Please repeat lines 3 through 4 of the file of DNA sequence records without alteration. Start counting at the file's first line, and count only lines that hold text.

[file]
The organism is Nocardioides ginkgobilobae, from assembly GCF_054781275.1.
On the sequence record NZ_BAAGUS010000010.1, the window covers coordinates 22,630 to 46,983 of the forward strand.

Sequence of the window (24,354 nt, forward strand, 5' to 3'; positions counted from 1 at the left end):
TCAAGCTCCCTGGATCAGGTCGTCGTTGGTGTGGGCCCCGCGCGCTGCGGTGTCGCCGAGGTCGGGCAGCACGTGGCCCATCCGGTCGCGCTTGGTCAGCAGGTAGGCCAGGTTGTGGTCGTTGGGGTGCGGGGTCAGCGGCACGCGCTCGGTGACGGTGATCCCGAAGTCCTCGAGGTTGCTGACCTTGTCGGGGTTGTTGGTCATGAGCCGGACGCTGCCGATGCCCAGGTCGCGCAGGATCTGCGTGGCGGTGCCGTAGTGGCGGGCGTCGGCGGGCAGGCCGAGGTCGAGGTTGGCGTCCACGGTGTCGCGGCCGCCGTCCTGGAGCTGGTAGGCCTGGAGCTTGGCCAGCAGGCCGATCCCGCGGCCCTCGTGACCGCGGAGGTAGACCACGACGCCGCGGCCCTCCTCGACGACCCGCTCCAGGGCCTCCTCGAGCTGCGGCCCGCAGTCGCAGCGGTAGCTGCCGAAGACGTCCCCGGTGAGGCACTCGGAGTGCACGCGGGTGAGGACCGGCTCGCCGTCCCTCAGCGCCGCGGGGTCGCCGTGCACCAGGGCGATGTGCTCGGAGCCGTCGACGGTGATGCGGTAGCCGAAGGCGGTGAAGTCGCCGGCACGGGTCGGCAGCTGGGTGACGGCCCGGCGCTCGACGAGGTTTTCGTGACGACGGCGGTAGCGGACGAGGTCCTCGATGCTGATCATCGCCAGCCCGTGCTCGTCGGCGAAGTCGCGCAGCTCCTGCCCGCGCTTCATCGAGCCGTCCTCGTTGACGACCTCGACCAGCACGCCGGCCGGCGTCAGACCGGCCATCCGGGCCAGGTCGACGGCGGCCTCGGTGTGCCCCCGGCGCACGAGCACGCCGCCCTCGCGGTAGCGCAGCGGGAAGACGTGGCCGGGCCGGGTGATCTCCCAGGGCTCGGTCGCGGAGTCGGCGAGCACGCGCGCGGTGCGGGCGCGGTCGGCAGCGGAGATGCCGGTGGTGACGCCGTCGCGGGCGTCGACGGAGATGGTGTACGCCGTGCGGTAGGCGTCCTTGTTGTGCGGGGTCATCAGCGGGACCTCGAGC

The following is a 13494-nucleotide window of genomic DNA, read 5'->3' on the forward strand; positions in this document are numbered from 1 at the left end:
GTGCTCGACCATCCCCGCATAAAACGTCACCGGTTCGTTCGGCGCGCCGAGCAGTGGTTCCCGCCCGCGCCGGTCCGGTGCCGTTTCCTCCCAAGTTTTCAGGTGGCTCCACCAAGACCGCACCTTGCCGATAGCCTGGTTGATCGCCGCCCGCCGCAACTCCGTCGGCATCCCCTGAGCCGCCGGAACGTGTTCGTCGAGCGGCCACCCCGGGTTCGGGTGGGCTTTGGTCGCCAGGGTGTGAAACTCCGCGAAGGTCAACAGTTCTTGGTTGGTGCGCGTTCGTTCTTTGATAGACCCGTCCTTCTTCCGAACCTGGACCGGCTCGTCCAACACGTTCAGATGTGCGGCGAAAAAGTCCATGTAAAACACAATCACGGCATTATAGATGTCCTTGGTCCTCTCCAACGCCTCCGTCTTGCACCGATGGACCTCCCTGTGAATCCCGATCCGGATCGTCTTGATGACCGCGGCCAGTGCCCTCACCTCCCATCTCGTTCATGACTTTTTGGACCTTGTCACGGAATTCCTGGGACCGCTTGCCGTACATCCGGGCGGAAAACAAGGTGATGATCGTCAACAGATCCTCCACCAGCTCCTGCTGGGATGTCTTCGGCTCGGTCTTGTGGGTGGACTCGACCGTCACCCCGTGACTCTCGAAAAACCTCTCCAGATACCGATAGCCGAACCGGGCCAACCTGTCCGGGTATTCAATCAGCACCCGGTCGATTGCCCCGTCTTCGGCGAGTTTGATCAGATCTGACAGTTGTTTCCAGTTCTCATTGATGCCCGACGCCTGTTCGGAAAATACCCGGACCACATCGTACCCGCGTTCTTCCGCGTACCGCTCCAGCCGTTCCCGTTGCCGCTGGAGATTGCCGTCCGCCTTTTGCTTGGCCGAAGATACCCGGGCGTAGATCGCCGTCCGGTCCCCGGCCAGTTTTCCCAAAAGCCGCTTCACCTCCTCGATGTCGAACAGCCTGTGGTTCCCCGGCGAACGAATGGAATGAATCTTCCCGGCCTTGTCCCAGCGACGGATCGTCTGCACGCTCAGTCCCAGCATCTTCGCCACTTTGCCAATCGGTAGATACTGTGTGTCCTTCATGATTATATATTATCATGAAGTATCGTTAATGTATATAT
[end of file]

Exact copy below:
Sequence of the window (24,354 nt, forward strand, 5' to 3'; positions counted from 1 at the left end):
TCAAGCTCCCTGGATCAGGTCGTCGTTGGTGTGGGCCCCGCGCGCTGCGGTGTCGCCGAGGTCGGGCAGCACGTGGCCCATCCGGTCGCGCTTGGTCAGCAGGTAGGCCAGGTTGTGGTCGTTGGGGTGCGGGGTCAGCGGCACGCGCTCGGTGACGGTGATCCCGAAGTCCTCGAGGTTGCTGACCTTGTCGGGGTTGTTGGTCATGAGCCGGACGCTGCCGATGCCCAGGTCGCGCAGGATCTGCGTGGCGGTGCCGTAGTGGCGGGCGTCGGCGGGCAGGCCGAGGTCGAGGTTGGCGTCCACGGTGTCGCGGCCGCCGTCCTGGAGCTGGTAGGCCTGGAGCTTGGCCAGCAGGCCGATCCCGCGGCCCTCGTGACCGCGGAGGTAGACCACGACGCCGCGGCCCTCCTCGACGACCCGCTCCAGGGCCTCCTCGAGCTGCGGCCCGCAGTCGCAGCGGTAGCTGCCGAAGACGTCCCCGGTGAGGCACTCGGAGTGCACGCGGGTGAGGACCGGCTCGCCGTCCCTCAGCGCCGCGGGGTCGCCGTGCACCAGGGCGATGTGCTCGGAGCCGTCGACGGTGATGCGGTAGCCGAAGGCGGTGAAGTCGCCGGCACGGGTCGGCAGCTGGGTGACGGCCCGGCGCTCGACGAGGTTTTCGTGACGACGGCGGTAGCGGACGAGGTCCTCGATGCTGATCATCGCCAGCCCGTGCTCGTCGGCGAAGTCGCGCAGCTCCTGCCCGCGCTTCATCGAGCCGTCCTCGTTGACGACCTCGACCAGCACGCCGGCCGGCGTCAGACCGGCCATCCGGGCCAGGTCGACGGCGGCCTCGGTGTGCCCCCGGCGCACGAGCACGCCGCCCTCGCGGTAGCGCAGCGGGAAGACGTGGCCGGGCCGGGTGATCTCCCAGGGCTCGGTCGCGGAGTCGGCGAGCACGCGCGCGGTGCGGGCGCGGTCGGCAGCGGAGATGCCGGTGGTGACGCCGTCGCGGGCGTCGACGGAGATGGTGTACGCCGTGCGGTAGGCGTCCTTGTTGTGCGGGGTCATCAGCGGGACCTCGAGC